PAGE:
The car came to an abrupt, but soft stop as I peered around from behind the passenger seat to see the red light we had come upon. I knew that we hadn't been in the car very long as I only had counted eighteen road signs on our way. When I looked out my window, I realized where we were and became nervous. I recognized the name of the hospital nearest my house and the thought once again breached my thoughts that maybe this journey would not be one to the pool, or to the pizzeria. I began to hope that we would keep on going straight, towards the next town instead of taking a right up the road to the hospital. I asked my mom where we were going again. She did not respond to me and I became worried. Then, inevitably as the light turned green, we turned down the road to the hospital.
I can remember the windy road down to the hospital on the paradisal sunny summer morning. The trees were overflowing with their leaves of shelter and the Earth was as green as our beach towels that we had used the weekend prior. The woods were inviting, yet another possible platform of exploration. The scene was serene and subtle as the sun could gently serenate the landscape with its dappling rays from which all life once came. Irony is ever present at a hospital; a place where life is born and life is lost...
All of this distraction did not deter the thought of going to the hospital. I had absolutely no idea what was happening. As we began approaching the Emergency Room, my mom began to go into histerics and I was for the first time that day scared. No kid wants to see their mommy cry right in front of there eyes, it never could be a good thing. Once she got around to parking and brought herself together, we walked into the ER, she still ignoring me.
She told me to sit by the window as she went and talked with the pretty lady at the desk. I went to sit in the chair and started watching cartoons on the little T.V. that they had in the corner of the room. At that age, it was really hard to find myself concentrating on one thing at a time. From behind, I heard some ambulence sirens and I whipped around to see one zooming in and coming to a screeching halt right outside of the window I was sitting next to. I saw as the workers jumped out of the ambulence and rushed to the back to get the person out from the vehicle. They took a bundled figure out on a stretcher and quickly reeled them into the E.R. through a special passage with a big window. I strained to see what was wrong with the person out of curiousity, but I only saw an arm, whose pulse was being taken. What a rush!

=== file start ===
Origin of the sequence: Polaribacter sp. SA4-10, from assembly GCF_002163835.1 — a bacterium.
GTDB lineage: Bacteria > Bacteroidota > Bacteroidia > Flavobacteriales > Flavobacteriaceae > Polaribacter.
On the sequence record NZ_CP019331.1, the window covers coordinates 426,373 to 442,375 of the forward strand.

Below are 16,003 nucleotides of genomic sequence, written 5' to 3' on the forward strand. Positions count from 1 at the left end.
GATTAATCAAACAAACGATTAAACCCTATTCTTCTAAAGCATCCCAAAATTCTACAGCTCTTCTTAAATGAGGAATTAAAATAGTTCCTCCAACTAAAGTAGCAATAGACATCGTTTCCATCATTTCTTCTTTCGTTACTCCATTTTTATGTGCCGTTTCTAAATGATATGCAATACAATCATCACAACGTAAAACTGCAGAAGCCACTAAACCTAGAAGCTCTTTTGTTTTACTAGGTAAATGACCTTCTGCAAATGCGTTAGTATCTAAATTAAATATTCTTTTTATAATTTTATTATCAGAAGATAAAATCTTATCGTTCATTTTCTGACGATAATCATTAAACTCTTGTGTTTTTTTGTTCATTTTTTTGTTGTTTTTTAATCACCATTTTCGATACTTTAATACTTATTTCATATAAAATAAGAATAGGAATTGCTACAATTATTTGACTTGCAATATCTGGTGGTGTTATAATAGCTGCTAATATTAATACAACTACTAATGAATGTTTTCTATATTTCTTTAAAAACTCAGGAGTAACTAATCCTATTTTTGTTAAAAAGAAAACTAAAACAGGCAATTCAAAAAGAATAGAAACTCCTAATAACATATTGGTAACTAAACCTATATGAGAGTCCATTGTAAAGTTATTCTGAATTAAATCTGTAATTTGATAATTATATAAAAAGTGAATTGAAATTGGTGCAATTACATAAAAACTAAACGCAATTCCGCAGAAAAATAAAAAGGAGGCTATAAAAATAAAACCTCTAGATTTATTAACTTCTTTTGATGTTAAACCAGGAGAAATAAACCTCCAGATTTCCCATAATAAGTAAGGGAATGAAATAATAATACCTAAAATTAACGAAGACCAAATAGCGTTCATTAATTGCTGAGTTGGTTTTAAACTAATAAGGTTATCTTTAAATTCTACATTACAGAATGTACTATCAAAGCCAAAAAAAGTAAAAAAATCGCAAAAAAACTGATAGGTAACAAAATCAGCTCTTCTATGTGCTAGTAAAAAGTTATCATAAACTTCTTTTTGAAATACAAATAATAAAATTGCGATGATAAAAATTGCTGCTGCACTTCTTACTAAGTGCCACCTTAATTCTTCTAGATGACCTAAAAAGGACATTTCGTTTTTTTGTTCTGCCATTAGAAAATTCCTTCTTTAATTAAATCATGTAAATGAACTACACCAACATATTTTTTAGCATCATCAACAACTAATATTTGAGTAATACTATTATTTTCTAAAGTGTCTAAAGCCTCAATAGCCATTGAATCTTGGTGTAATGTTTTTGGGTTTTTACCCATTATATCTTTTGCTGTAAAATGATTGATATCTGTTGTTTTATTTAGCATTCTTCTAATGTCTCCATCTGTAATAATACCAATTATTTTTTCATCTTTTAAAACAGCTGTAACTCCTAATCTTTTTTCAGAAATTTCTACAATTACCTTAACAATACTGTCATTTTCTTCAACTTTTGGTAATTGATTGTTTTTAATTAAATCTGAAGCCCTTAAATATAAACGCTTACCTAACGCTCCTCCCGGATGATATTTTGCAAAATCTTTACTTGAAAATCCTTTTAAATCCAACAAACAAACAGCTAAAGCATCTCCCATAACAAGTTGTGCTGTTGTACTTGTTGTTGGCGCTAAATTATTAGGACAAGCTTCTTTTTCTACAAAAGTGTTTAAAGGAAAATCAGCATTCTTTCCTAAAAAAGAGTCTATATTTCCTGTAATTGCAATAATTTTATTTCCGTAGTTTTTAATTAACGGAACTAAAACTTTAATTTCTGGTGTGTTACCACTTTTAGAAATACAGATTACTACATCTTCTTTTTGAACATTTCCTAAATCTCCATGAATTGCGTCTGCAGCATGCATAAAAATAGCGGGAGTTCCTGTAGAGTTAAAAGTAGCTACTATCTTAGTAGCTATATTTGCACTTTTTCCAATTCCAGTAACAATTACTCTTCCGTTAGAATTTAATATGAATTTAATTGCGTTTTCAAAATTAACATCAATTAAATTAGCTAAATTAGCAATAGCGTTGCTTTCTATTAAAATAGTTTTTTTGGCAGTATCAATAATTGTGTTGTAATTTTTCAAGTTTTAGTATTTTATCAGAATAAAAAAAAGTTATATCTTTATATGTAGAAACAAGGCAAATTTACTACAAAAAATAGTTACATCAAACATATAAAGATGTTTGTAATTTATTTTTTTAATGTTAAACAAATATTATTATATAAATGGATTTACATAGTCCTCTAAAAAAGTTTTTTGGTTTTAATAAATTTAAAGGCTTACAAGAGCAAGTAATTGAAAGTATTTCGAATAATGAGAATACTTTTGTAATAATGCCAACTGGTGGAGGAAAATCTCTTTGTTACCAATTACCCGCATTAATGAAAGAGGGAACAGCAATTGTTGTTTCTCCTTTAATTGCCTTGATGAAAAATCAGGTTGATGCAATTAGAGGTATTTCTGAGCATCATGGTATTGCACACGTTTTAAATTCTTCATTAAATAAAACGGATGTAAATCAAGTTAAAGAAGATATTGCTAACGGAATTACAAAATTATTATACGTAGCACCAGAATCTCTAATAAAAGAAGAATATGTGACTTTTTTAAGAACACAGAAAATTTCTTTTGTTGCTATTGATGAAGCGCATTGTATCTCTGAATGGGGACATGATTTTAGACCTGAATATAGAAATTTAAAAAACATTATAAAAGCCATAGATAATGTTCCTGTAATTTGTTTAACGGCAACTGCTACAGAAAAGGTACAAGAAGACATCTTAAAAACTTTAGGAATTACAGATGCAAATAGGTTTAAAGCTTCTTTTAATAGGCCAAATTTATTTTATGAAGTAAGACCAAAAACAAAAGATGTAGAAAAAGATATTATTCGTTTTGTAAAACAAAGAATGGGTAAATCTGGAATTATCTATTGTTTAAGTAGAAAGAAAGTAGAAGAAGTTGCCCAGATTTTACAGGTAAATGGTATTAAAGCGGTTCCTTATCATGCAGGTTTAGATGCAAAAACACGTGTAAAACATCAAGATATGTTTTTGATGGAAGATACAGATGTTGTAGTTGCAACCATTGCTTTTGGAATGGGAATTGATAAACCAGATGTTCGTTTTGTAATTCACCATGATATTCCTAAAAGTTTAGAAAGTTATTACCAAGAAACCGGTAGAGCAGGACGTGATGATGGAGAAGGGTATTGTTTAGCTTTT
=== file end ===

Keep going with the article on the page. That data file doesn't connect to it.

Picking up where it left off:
When the excitement of that passed, I looked to my mom who seemed to be getting upset with the person at the desk. I didn't understand why she was angry with the pretty lady. I started hearing sirens once again coming from far away. I turned around and brought my nose to the cool window, smushing it up against the glass. Once again, I saw the uniformed workers jump out of the ambulance and to the back. They reeled out yet another person and started into the passage way. I quickly switched seats to the big glass window that separated the passageway from the E.R. room that I was sitting in. When the stretcher was reeled in, I strained my neck in order to get a look at what had happened. What I saw then mortified me.

It was my father. Bloody, unconscious, and wrethched looking. My heart and stomach seemed to drop to the floor as I saw him being reeled by. It was suprising that I could even recognize him, for he was so badly hurt that his facial features were barely recognizable. He seemed to go in slow motion and once he passed, I turned to see my mom. She was standing right next to me, stern and silent, and we hugged then and there and I never wanted to leave her arms ever again...

* * *

It turned out that my father had been in a bad biking accident. He was always an avid cyclist and rarely got hurt. We later found out that he had fallen down steep slope after losing his grip on the road. Luckily, a woman who lived in the house by his fall saw him lying unconscious in the middle of the street. She was the woman who called my mom to notify her of what had happened, and the woman who indirectly saved my father's life.
As for my dad, he suffered multiple injuries. He broke his collar bone in three places and nearly all of his ribs had been fractured. He had deep cuts and wounds on his knees and elbows which left him scarred to this day. Much of this left him inactive for a time, but he was a very healthy person and recovered within the timeframe of a year. I have to owe my thanks to Robert (zap) at whose house I spent the rest of the day and it helped keep my mind off of my dad in the hospital.

Later on a few years later, in seventh grade, we found out that my father had an impending aneurysm in his aortic valve, so surgery was imminent. So my father had open heart surgery in January of that year and I visited him often (after he came out of the Intensice Care Unit however) and even then, after my first traumatizing experience a few years earlier, I was very uncomfortable being in hospitals. My dad is one of the most healthiest people I have ever known and in being so, he greatly improved his chance of survival of the heart surgery. Even though at the time I knew he was healthy, it was still hard to see him, immobile and helpless with a tube in his mouth.